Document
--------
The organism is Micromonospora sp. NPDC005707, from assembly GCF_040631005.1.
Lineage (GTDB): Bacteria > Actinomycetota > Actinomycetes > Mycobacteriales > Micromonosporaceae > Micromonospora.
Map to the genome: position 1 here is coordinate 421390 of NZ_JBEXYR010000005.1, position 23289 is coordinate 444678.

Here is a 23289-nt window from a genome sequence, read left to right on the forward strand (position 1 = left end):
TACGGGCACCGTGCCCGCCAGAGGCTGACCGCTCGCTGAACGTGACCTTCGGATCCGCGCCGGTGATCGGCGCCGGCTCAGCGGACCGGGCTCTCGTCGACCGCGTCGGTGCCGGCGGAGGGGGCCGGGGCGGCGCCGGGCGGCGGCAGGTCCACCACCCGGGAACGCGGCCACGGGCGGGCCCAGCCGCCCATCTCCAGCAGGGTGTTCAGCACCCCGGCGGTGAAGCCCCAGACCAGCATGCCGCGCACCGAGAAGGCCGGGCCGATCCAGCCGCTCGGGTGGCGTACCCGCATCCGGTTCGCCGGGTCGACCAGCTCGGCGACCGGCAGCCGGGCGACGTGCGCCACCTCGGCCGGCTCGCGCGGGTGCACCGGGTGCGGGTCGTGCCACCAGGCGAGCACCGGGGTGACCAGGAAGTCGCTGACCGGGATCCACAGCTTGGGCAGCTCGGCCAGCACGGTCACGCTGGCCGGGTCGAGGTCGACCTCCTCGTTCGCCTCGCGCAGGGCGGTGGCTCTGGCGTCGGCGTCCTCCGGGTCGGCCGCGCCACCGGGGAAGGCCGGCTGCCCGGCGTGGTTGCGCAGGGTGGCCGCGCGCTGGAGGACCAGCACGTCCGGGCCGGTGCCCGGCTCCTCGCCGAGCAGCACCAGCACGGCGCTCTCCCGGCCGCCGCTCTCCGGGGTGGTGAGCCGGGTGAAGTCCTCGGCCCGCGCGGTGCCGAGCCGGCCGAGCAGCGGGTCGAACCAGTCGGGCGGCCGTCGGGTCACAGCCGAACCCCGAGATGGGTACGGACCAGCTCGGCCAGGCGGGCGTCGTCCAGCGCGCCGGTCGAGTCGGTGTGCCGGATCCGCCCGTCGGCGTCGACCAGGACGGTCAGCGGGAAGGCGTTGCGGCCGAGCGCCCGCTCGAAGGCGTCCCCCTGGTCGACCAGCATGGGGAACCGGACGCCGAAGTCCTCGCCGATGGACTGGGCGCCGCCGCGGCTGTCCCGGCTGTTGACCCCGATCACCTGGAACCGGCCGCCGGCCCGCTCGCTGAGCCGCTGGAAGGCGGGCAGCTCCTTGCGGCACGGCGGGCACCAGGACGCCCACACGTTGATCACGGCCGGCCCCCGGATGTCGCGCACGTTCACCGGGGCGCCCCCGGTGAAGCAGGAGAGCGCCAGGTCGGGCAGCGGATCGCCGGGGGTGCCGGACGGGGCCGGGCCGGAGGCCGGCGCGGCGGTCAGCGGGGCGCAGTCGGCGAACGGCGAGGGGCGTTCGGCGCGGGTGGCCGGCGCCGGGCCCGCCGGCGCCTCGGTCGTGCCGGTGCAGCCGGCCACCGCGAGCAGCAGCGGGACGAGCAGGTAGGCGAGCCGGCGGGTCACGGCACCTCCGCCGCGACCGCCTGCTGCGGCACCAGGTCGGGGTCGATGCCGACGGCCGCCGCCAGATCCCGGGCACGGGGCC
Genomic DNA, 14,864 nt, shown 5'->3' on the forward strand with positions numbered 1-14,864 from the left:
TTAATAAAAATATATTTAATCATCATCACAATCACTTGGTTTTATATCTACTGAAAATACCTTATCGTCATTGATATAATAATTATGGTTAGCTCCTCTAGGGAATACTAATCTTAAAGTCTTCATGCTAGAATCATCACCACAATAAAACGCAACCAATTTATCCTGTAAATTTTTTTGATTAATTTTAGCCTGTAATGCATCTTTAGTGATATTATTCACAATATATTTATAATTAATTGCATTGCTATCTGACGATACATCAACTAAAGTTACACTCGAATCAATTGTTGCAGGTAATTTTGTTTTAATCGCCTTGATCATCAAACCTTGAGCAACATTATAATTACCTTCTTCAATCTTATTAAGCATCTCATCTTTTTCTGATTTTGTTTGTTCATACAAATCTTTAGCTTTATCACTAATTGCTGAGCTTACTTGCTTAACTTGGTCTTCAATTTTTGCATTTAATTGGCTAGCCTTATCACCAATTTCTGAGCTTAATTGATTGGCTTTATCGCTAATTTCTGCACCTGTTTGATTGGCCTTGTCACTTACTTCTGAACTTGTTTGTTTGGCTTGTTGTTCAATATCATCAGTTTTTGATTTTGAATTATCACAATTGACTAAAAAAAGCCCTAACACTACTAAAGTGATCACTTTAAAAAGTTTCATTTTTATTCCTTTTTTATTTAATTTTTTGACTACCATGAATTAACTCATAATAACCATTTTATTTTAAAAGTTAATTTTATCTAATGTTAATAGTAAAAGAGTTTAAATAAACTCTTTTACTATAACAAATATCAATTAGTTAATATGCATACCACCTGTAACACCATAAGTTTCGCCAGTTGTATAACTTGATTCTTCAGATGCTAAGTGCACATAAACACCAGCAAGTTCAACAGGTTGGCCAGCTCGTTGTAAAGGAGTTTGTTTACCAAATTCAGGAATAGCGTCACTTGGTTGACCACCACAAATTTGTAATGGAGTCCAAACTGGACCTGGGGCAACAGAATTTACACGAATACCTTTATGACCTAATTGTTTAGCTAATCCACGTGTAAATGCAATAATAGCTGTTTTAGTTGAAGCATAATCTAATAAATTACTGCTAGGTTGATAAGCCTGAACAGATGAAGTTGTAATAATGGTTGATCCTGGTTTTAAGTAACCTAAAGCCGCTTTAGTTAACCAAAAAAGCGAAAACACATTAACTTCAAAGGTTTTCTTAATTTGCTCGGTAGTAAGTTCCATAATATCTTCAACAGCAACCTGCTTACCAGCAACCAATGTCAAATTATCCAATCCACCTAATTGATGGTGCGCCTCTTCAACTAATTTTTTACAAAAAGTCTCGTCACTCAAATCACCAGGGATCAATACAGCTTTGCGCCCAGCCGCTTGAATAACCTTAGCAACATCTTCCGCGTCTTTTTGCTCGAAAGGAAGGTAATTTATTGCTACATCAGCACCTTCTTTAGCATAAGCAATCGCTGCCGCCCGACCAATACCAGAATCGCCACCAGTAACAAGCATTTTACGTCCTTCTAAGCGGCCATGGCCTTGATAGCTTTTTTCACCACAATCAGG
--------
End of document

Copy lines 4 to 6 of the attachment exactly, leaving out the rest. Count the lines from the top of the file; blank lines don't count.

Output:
Here is a 23289-nt window from a genome sequence, read left to right on the forward strand (position 1 = left end):
TACGGGCACCGTGCCCGCCAGAGGCTGACCGCTCGCTGAACGTGACCTTCGGATCCGCGCCGGTGATCGGCGCCGGCTCAGCGGACCGGGCTCTCGTCGACCGCGTCGGTGCCGGCGGAGGGGGCCGGGGCGGCGCCGGGCGGCGGCAGGTCCACCACCCGGGAACGCGGCCACGGGCGGGCCCAGCCGCCCATCTCCAGCAGGGTGTTCAGCACCCCGGCGGTGAAGCCCCAGACCAGCATGCCGCGCACCGAGAAGGCCGGGCCGATCCAGCCGCTCGGGTGGCGTACCCGCATCCGGTTCGCCGGGTCGACCAGCTCGGCGACCGGCAGCCGGGCGACGTGCGCCACCTCGGCCGGCTCGCGCGGGTGCACCGGGTGCGGGTCGTGCCACCAGGCGAGCACCGGGGTGACCAGGAAGTCGCTGACCGGGATCCACAGCTTGGGCAGCTCGGCCAGCACGGTCACGCTGGCCGGGTCGAGGTCGACCTCCTCGTTCGCCTCGCGCAGGGCGGTGGCTCTGGCGTCGGCGTCCTCCGGGTCGGCCGCGCCACCGGGGAAGGCCGGCTGCCCGGCGTGGTTGCGCAGGGTGGCCGCGCGCTGGAGGACCAGCACGTCCGGGCCGGTGCCCGGCTCCTCGCCGAGCAGCACCAGCACGGCGCTCTCCCGGCCGCCGCTCTCCGGGGTGGTGAGCCGGGTGAAGTCCTCGGCCCGCGCGGTGCCGAGCCGGCCGAGCAGCGGGTCGAACCAGTCGGGCGGCCGTCGGGTCACAGCCGAACCCCGAGATGGGTACGGACCAGCTCGGCCAGGCGGGCGTCGTCCAGCGCGCCGGTCGAGTCGGTGTGCCGGATCCGCCCGTCGGCGTCGACCAGGACGGTCAGCGGGAAGGCGTTGCGGCCGAGCGCCCGCTCGAAGGCGTCCCCCTGGTCGACCAGCATGGGGAACCGGACGCCGAAGTCCTCGCCGATGGACTGGGCGCCGCCGCGGCTGTCCCGGCTGTTGACCCCGATCACCTGGAACCGGCCGCCGGCCCGCTCGCTGAGCCGCTGGAAGGCGGGCAGCTCCTTGCGGCACGGCGGGCACCAGGACGCCCACACGTTGATCACGGCCGGCCCCCGGATGTCGCGCACGTTCACCGGGGCGCCCCCGGTGAAGCAGGAGAGCGCCAGGTCGGGCAGCGGATCGCCGGGGGTGCCGGACGGGGCCGGGCCGGAGGCCGGCGCGGCGGTCAGCGGGGCGCAGTCGGCGAACGGCGAGGGGCGTTCGGCGCGGGTGGCCGGCGCCGGGCCCGCCGGCGCCTCGGTCGTGCCGGTGCAGCCGGCCACCGCGAGCAGCAGCGGGACGAGCAGGTAGGCGAGCCGGCGGGTCACGGCACCTCCGCCGCGACCGCCTGCTGCGGCACCAGGTCGGGGTCGATGCCGACGGCCGCCGCCAGATCCCGGGCACGGGGCC
Genomic DNA, 14,864 nt, shown 5'->3' on the forward strand with positions numbered 1-14,864 from the left: